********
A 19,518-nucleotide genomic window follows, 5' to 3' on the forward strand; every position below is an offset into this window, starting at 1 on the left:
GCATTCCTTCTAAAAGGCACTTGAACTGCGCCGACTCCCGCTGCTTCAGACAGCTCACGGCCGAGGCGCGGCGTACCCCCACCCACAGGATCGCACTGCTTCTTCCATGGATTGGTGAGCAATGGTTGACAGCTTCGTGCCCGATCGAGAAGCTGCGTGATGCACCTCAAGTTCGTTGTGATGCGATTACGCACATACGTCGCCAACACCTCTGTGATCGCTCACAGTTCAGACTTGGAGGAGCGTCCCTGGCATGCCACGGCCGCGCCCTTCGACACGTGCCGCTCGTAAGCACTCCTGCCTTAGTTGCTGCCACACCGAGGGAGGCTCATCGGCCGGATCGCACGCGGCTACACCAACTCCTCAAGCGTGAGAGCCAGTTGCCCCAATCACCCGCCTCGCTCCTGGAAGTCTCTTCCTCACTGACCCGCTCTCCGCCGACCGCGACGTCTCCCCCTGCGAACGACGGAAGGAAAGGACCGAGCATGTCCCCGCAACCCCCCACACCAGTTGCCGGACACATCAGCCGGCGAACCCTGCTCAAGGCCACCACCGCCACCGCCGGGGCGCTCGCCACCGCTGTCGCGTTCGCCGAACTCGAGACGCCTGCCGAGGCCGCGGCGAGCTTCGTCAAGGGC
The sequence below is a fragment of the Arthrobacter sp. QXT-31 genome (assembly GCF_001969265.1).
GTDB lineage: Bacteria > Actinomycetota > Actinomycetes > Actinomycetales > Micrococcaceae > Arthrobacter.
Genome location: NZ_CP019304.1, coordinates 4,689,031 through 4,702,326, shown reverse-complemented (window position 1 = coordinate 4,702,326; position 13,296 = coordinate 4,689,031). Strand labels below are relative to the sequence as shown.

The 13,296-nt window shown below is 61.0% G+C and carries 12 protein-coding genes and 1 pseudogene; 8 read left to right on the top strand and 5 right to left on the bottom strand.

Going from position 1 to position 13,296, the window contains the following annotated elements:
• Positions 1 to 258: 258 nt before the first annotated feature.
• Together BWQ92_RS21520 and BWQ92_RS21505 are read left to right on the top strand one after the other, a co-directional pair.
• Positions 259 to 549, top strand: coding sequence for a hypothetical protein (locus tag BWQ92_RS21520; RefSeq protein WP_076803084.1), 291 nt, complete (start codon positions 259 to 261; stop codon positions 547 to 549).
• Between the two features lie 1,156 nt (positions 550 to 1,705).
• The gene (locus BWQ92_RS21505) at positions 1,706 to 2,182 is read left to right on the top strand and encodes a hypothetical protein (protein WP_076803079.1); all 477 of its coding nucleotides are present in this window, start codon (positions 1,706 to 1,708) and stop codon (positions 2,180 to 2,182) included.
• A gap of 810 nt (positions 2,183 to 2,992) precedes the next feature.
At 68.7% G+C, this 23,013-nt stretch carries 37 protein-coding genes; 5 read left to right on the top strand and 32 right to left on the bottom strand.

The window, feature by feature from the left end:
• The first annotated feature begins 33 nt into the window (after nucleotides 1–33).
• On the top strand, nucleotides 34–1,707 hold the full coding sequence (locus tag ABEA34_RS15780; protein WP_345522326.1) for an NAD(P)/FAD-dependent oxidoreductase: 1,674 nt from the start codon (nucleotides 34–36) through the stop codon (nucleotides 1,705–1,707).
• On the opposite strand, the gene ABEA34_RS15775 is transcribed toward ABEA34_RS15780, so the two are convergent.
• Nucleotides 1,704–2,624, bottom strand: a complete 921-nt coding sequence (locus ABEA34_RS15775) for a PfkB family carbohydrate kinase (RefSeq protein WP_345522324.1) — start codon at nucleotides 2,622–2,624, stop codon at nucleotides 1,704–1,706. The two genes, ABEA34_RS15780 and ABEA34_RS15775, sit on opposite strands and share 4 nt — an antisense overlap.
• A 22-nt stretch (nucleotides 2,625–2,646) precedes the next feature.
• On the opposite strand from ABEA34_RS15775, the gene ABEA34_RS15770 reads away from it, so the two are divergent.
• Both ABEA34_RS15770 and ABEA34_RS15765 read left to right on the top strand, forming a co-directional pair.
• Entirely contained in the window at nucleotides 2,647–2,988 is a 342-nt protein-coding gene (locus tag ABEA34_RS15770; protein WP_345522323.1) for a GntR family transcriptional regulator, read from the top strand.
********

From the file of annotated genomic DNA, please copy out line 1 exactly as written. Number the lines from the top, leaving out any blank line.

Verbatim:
A 19,518-nucleotide genomic window follows, 5' to 3' on the forward strand; every position below is an offset into this window, starting at 1 on the left: